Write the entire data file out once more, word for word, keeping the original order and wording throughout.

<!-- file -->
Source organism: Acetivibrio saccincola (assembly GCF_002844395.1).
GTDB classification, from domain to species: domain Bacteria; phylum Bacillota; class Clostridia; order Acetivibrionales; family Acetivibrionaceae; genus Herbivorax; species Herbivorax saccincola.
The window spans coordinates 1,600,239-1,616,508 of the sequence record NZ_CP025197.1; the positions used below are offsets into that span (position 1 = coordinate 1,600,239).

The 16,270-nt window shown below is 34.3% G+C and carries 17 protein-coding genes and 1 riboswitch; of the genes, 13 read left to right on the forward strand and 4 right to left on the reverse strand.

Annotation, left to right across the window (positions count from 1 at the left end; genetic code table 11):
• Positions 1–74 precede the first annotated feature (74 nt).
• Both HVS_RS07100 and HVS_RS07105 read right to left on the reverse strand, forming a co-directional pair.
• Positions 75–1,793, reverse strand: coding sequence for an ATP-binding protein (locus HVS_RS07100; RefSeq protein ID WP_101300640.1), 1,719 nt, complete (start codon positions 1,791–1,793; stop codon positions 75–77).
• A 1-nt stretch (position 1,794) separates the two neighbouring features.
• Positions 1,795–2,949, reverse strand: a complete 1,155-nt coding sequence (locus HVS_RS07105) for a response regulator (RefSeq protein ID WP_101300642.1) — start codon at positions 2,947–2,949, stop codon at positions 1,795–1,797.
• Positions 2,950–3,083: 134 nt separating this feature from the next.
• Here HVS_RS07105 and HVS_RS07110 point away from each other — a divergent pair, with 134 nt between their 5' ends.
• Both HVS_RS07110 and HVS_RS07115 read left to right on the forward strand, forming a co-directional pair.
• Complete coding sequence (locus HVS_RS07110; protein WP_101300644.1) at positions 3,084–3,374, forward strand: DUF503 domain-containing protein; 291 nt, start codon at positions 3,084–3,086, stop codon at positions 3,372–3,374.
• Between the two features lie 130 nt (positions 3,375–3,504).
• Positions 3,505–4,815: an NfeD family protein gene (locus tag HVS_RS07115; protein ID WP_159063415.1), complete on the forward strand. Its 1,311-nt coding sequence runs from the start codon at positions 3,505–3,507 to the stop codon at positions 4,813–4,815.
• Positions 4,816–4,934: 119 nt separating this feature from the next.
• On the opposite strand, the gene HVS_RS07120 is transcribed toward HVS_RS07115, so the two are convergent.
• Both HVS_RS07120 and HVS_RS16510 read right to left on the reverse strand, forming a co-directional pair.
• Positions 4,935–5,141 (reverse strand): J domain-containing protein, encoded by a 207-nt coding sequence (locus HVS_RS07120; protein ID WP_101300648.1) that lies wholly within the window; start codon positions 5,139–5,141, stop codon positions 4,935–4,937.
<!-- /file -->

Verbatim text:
Source organism: Acetivibrio saccincola (assembly GCF_002844395.1).
GTDB classification, from domain to species: domain Bacteria; phylum Bacillota; class Clostridia; order Acetivibrionales; family Acetivibrionaceae; genus Herbivorax; species Herbivorax saccincola.
The window spans coordinates 1,600,239-1,616,508 of the sequence record NZ_CP025197.1; the positions used below are offsets into that span (position 1 = coordinate 1,600,239).

The 16,270-nt window shown below is 34.3% G+C and carries 17 protein-coding genes and 1 riboswitch; of the genes, 13 read left to right on the forward strand and 4 right to left on the reverse strand.

Annotation, left to right across the window (positions count from 1 at the left end; genetic code table 11):
• Positions 1–74 precede the first annotated feature (74 nt).
• Both HVS_RS07100 and HVS_RS07105 read right to left on the reverse strand, forming a co-directional pair.
• Positions 75–1,793, reverse strand: coding sequence for an ATP-binding protein (locus HVS_RS07100; RefSeq protein ID WP_101300640.1), 1,719 nt, complete (start codon positions 1,791–1,793; stop codon positions 75–77).
• A 1-nt stretch (position 1,794) separates the two neighbouring features.
• Positions 1,795–2,949, reverse strand: a complete 1,155-nt coding sequence (locus HVS_RS07105) for a response regulator (RefSeq protein ID WP_101300642.1) — start codon at positions 2,947–2,949, stop codon at positions 1,795–1,797.
• Positions 2,950–3,083: 134 nt separating this feature from the next.
• Here HVS_RS07105 and HVS_RS07110 point away from each other — a divergent pair, with 134 nt between their 5' ends.
• Both HVS_RS07110 and HVS_RS07115 read left to right on the forward strand, forming a co-directional pair.
• Complete coding sequence (locus HVS_RS07110; protein WP_101300644.1) at positions 3,084–3,374, forward strand: DUF503 domain-containing protein; 291 nt, start codon at positions 3,084–3,086, stop codon at positions 3,372–3,374.
• Between the two features lie 130 nt (positions 3,375–3,504).
• Positions 3,505–4,815: an NfeD family protein gene (locus tag HVS_RS07115; protein ID WP_159063415.1), complete on the forward strand. Its 1,311-nt coding sequence runs from the start codon at positions 3,505–3,507 to the stop codon at positions 4,813–4,815.
• Positions 4,816–4,934: 119 nt separating this feature from the next.
• On the opposite strand, the gene HVS_RS07120 is transcribed toward HVS_RS07115, so the two are convergent.
• Both HVS_RS07120 and HVS_RS16510 read right to left on the reverse strand, forming a co-directional pair.
• Positions 4,935–5,141 (reverse strand): J domain-containing protein, encoded by a 207-nt coding sequence (locus HVS_RS07120; protein ID WP_101300648.1) that lies wholly within the window; start codon positions 5,139–5,141, stop codon positions 4,935–4,937.